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Alex Gibney, Nancy Schafer, Craig Hatkoff, Jane Rosenthal, Robert De Niro, John Hayes, Geoff Gilmore
© Getty Images / Credit: Astrid Stawiarz
This morning, Tribeca leadership and special guests introduced the Festival in the annual Tribeca Film Festival press conference. For the first time, the press conference was streamed live on the Internet to an international audience. (To watch an archived version of the press conference, visit Tribeca Film Festival Virtual.)
TFF co-founder Jane Rosenthal kicked things off by welcoming everyone and talking about tomorrow’s opener, Shrek Forever After in 3D, calling it the best Shrek ever. She also outlined the Festival—including the free community events like the Family Festival Street Fair, the three Tribeca Drive-In events, and the Tribeca/ESPN Sports Day—and invited everyone to come out and enjoy. “It’s going to be a good party! Like the city itself, you never know who you’re going to meet.”
Next up was another co-founder, Robert De Niro, who wanted to specially thank all the people who make the Festival happen, including the Tribeca staff and this year’s cadre of volunteers—2300 in number, representing 13 countries. After citing the documentaries he is particularly taken with this year—Joan Rivers: A Piece of Work, Earth Made of Glass, Monica & David, Sons of Perdition, and My Trip to Al-Qaeda—De Niro invited everyone to “come and enjoy all our Festival has to offer.”
Next to take the stage was John Hayes, Chief Marketing Officer of American Express, who cited the company’s initial interest in rebuilding lower Manhattan, its current recognition that “our cardmembers care deeply about film,” and their commitment to serving customers, giving them “incredible access to events around the world.” As Founding Partner of Tribeca Film, American Express is going the next step in “helping to redefine the independent film experience, connecting filmmakers’ amazing achievements with audiences everywhere.” He concluded, “It’s a great opportunity to build new audience, discover new films and filmmakers, and expand Tribeca and independent film beyond just here in New York.”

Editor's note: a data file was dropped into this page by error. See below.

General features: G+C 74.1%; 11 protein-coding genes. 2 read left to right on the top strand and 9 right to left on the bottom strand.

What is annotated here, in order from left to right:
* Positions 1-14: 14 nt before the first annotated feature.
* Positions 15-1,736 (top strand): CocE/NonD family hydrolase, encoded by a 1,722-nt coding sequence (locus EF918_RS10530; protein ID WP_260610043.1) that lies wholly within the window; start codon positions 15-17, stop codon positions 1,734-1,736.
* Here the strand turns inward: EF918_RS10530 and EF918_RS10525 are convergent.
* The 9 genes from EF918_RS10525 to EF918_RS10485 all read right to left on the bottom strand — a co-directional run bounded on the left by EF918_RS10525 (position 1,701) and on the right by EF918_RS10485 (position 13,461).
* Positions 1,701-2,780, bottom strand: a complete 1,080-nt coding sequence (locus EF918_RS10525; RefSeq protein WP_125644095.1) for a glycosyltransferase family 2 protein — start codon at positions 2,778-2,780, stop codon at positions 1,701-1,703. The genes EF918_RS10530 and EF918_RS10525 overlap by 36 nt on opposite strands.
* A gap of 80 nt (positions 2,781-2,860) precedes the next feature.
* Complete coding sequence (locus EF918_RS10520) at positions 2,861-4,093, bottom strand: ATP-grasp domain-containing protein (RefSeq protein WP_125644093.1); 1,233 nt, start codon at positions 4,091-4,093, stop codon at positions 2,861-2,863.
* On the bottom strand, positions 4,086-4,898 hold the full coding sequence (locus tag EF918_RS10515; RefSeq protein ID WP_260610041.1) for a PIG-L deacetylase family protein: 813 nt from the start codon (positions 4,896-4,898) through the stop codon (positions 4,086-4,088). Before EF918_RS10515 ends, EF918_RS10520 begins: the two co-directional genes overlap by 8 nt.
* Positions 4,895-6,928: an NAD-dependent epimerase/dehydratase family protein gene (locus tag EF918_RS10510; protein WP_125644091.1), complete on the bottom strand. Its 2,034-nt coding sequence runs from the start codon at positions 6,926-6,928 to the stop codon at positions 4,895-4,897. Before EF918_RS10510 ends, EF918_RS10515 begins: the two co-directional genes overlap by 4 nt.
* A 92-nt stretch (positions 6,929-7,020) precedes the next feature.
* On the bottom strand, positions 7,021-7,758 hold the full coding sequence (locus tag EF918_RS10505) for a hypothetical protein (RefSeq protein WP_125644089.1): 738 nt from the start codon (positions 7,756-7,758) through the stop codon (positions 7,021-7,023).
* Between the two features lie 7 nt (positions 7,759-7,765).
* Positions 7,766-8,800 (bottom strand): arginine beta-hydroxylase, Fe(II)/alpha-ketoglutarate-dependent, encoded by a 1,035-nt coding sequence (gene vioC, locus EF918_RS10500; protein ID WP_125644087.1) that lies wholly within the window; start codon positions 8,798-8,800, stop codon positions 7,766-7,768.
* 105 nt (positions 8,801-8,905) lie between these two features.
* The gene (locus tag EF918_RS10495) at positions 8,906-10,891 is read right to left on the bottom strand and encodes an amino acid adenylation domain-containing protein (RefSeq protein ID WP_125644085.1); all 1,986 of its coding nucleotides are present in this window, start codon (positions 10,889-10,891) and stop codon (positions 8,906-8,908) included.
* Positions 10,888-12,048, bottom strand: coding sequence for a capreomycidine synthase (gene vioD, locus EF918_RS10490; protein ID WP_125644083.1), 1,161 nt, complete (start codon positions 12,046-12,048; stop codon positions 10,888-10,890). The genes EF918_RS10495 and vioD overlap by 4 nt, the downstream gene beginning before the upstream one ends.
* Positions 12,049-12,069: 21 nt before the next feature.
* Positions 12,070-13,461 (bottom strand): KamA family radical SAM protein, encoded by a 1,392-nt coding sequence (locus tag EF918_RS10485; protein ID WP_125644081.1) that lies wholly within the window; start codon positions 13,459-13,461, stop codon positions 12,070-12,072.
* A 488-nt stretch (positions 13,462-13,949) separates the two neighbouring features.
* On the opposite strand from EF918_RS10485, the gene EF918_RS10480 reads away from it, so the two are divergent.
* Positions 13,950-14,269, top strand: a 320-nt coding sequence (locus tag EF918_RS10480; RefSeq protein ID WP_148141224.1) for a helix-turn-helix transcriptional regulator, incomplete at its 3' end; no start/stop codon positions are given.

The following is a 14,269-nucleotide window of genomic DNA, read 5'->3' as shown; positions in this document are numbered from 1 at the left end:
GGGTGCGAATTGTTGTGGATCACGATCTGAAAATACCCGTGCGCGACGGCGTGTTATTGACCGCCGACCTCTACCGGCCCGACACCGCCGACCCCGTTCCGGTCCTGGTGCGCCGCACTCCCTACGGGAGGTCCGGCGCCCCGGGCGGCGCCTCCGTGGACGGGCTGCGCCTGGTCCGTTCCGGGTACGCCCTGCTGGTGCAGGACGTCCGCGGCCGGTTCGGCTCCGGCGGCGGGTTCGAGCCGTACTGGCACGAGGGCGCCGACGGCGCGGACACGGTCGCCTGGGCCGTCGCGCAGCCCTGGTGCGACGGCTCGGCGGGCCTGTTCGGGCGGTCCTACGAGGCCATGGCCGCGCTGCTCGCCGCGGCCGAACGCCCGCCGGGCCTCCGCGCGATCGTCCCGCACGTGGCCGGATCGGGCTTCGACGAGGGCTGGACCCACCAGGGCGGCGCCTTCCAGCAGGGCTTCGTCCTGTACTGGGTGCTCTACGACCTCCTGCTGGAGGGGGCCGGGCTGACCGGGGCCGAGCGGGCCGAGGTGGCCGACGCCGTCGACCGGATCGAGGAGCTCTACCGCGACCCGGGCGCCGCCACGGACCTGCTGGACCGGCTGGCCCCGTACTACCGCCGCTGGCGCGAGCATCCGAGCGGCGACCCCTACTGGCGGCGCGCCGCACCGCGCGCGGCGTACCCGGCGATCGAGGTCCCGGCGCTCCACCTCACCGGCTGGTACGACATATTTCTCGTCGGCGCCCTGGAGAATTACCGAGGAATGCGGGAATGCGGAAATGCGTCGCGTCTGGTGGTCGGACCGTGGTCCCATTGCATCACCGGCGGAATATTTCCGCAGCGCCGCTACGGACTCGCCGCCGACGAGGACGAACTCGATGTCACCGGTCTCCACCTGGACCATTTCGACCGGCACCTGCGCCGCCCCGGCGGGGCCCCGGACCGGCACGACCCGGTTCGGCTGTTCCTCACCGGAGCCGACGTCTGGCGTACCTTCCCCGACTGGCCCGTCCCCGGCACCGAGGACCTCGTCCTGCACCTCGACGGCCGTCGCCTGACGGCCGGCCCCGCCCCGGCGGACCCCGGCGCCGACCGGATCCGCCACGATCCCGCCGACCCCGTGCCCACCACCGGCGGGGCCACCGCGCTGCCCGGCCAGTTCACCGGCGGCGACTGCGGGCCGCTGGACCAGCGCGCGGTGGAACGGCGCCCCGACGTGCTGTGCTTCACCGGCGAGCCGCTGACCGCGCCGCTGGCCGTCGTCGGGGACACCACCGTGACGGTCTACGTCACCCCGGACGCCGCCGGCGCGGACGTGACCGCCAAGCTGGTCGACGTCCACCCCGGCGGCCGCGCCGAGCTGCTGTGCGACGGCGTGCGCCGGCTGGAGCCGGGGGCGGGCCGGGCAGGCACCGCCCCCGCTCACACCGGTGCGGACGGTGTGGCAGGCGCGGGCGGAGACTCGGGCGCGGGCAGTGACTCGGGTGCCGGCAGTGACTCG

After a screening of the new Tribeca 2010 trailer, TFF Executive Director Nancy Schafer praised the work of the programming team: “I can’t wait to share the films we’ve chosen with audiences. From the rockers of Rush to the Piano Man himself, Billy Joel… we have an extraordinary slate, with 85 features and 47 short films from 38 countries.” Schafer was especially pleased that Tribeca will welcome 40 first-time directors, reiterating the Festival’s commitment to both new and established work.
Schafer also encouraged people across the U.S. to experience Tribeca: “While theatrical screenings are the centerpiece of the Festival, we realize that not everyone can come to NYC. Technology has made it possible for film to come alive online, all [film fans] need is an Internet connection and a premium pass” [or a cable box]! TFF Virtual has narrative and doc titles from Ed Burns’ Nice Guy Johnny to the 80s-inspired teen comedy Spork to Tribeca/ESPN’s Into the Cold to the debut film from Mars Volta’s Omar Rodriguez Lopez, The Sentimental Engine Slayer.
After an entertaining clip reel, Jane Rosenthal introduced Academy Award-winning director Alex Gibney as “another theme,” declaring TFF 2010 “the de facto Alex Gibney film festival,” due to the three films in which he had a hand: My Trip to Al-Qaeda, Untitled Eliot Spitzer Film, and (one segment of) Freakonomics.
In general, Gibney “values what the Festival stands for—the way it was founded and the celebration of the values that resurgence [of lower Manhattan] represents. The antidote to terror and tyranny is culture.”